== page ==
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Free Government Information (FGI) is a place for initiating dialogue and building consensus among the various players (libraries, government agencies, non-profit organizations, researchers, journalists, etc.) who have a stake in the preservation of and perpetual free access to government information. FGI promotes free government information through collaboration, education, advocacy and research.

Take part in virtual library legislative day

I’ve always been bummed that Depository Library Council meeting and conference usually doesn’t take place during the annual library legislative day. But now we can all take part despite being thousands of miles away from Washington DC. We urge all our readers to take Part in Virtual Library Legislative Day. Email or call your representatives and senators and let them know how important libraries are to education, community life and civil rights across the US. I’m especially pleased that ALA Washington Office’s email template refers to continuing funding for the Govt Printing Office and to privacy/surveillance and other civil rights issues in which libraries are leading the way to support.

I would add, besides open access, the need for copyright reform and the need for govt publications and data to be in the public domain AND include a Creative Commons Attribution-NonCommercial-ShareAlike (CC BY-NC-SA) license and kill S.2206, the “Let Me Google That For You” Act and more fully fund NTIS, OSTI and other agencies critical to the President’s open access/open government initiatives. Congress needs to do all its power to maintain and expand the public domain!

When you contact your representatives, please feel free to add any other library issues for which you’re concerned. Thanks for taking the time to let your representatives know that libraries are an important part of society’s fabric.

On May 6, hundreds of Library supporters will take to Capitol Hill to meet with their legislators to discuss issues that impact libraries. Even if you can’t be in Washington, DC this week you can still speak up for libraries by taking part in Virtual Library Legislative Day (VLLD).
The issues library advocates will be discussing are:

  • Early Learning (pdf)
  • ESEA (pdf)
  • IAL (pdf)
  • Key Issues (pdf)
  • LSTA (pdf)
  • Open Access (pdf)
  • Surveillance (pdf) (see updated press release)
  • WIA (pdf)

You can take part in VLLD by calling your elected officals or by sending them an email.

via Legislative Action Alert – Take Part in Virtual Library Legislative Day.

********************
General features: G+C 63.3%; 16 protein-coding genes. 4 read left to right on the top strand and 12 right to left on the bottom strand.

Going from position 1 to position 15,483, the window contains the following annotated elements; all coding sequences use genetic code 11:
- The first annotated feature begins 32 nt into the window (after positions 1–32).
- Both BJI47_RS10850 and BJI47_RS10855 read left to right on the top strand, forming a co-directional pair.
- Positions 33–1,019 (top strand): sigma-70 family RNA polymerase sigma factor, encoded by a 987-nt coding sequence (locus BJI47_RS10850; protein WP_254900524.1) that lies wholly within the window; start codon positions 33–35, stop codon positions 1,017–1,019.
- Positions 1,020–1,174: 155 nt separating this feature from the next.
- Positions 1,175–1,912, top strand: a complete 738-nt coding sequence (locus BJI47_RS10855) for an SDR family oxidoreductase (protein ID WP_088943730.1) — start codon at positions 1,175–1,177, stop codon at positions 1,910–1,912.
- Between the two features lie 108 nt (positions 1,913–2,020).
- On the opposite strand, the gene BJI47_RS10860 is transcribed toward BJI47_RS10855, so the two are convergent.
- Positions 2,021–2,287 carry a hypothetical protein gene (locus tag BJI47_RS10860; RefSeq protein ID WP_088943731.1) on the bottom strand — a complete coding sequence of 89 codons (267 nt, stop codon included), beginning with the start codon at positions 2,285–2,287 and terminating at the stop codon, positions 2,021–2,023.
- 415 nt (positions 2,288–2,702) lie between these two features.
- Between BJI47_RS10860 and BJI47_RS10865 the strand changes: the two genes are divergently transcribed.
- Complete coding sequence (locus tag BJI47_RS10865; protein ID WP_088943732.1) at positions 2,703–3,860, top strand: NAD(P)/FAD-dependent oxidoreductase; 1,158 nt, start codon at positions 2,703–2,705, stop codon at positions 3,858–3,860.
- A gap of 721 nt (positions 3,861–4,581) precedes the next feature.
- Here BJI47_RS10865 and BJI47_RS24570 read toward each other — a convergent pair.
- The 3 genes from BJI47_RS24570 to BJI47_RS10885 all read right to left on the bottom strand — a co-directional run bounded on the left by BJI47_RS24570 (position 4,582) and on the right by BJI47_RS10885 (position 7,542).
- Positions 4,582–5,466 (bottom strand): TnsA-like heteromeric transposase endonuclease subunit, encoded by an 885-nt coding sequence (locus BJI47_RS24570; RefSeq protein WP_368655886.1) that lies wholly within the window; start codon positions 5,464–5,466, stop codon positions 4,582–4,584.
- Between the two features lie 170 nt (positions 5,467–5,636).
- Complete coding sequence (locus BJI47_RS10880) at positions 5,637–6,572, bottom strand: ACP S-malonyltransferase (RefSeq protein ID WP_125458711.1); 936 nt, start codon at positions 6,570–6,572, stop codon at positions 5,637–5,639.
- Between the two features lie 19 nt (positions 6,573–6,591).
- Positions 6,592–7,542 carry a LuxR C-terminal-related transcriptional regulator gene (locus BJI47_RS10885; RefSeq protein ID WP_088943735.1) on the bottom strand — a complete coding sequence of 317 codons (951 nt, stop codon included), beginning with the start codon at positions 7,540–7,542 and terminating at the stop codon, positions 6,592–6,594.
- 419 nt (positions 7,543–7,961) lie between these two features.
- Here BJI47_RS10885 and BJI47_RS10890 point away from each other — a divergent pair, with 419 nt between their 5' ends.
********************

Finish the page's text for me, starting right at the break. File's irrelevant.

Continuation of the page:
CC BY-NC-SA 4.0 This work is licensed under a Creative Commons Attribution-NonCommercial-ShareAlike 4.0 International License.

1 Comment

  1. As Co-Chair of the SC Legislative Cmte. I was responsible for preparing the handouts we were giving to the legislators. The list was lengthy as recommended from ALA. While all of these issues are very important, I noticed issues important to those of us in Government Information did not make the list. I found this very disconcerting.
    Last year when the DLC Conference was cancelled, a few librarians still made the trip to DC and used this time to meet with representatives of the Joint Cmte on Printing. This group included myself, FGI blogger James R. Jacobs, Bernadine Abbot Hoduski and Susan Jackson. We discussed the difficulties caused by the government shutdown, concerns about born digital documents and several other topics we felt the staffers needed to hear.
    It has occurred to me that due to all of the issues needed to be addressed on National Library Legislative Day, FDLP concerns aren’t able to be addressed. I think maybe we should consider making a visit to the JCP an annual event possibly as an advocacy event sponsored by GODORT. Hopefully this year we won’t have another shutdown, but there are many other important issues in which the JCP and our legislators should have our input. Among them the the GPO name change, the Let Me Google That bill, the Census Reform Act, the cuts to BLS publications, and the proposed federal defunding of IMLS. I feel very strongly about being proactive in protecting access to government, as do most of FDLP librarians.

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